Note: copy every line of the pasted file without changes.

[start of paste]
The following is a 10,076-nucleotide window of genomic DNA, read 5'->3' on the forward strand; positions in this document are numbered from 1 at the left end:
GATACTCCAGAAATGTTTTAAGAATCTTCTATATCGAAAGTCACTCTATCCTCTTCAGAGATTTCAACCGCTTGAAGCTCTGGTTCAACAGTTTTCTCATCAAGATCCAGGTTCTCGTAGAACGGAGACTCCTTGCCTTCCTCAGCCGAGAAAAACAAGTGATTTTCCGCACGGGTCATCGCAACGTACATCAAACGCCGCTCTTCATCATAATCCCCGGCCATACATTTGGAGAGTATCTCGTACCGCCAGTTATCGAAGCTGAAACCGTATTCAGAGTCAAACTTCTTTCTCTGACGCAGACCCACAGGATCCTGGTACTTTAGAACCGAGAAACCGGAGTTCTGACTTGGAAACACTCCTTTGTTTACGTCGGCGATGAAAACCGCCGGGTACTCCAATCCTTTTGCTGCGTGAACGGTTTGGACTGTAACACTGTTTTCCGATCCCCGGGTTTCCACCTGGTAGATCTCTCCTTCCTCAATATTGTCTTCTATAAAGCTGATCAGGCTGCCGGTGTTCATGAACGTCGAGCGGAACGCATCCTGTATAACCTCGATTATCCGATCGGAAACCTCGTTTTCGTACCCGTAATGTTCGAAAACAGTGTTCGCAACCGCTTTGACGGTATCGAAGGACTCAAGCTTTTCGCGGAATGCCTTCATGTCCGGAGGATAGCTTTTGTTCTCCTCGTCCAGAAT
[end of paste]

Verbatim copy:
The following is a 10,076-nucleotide window of genomic DNA, read 5'->3' on the forward strand; positions in this document are numbered from 1 at the left end:
GATACTCCAGAAATGTTTTAAGAATCTTCTATATCGAAAGTCACTCTATCCTCTTCAGAGATTTCAACCGCTTGAAGCTCTGGTTCAACAGTTTTCTCATCAAGATCCAGGTTCTCGTAGAACGGAGACTCCTTGCCTTCCTCAGCCGAGAAAAACAAGTGATTTTCCGCACGGGTCATCGCAACGTACATCAAACGCCGCTCTTCATCATAATCCCCGGCCATACATTTGGAGAGTATCTCGTACCGCCAGTTATCGAAGCTGAAACCGTATTCAGAGTCAAACTTCTTTCTCTGACGCAGACCCACAGGATCCTGGTACTTTAGAACCGAGAAACCGGAGTTCTGACTTGGAAACACTCCTTTGTTTACGTCGGCGATGAAAACCGCCGGGTACTCCAATCCTTTTGCTGCGTGAACGGTTTGGACTGTAACACTGTTTTCCGATCCCCGGGTTTCCACCTGGTAGATCTCTCCTTCCTCAATATTGTCTTCTATAAAGCTGATCAGGCTGCCGGTGTTCATGAACGTCGAGCGGAACGCATCCTGTATAACCTCGATTATCCGATCGGAAACCTCGTTTTCGTACCCGTAATGTTCGAAAACAGTGTTCGCAACCGCTTTGACGGTATCGAAGGACTCAAGCTTTTCGCGGAATGCCTTCATGTCCGGAGGATAGCTTTTGTTCTCCTCGTCCAGAAT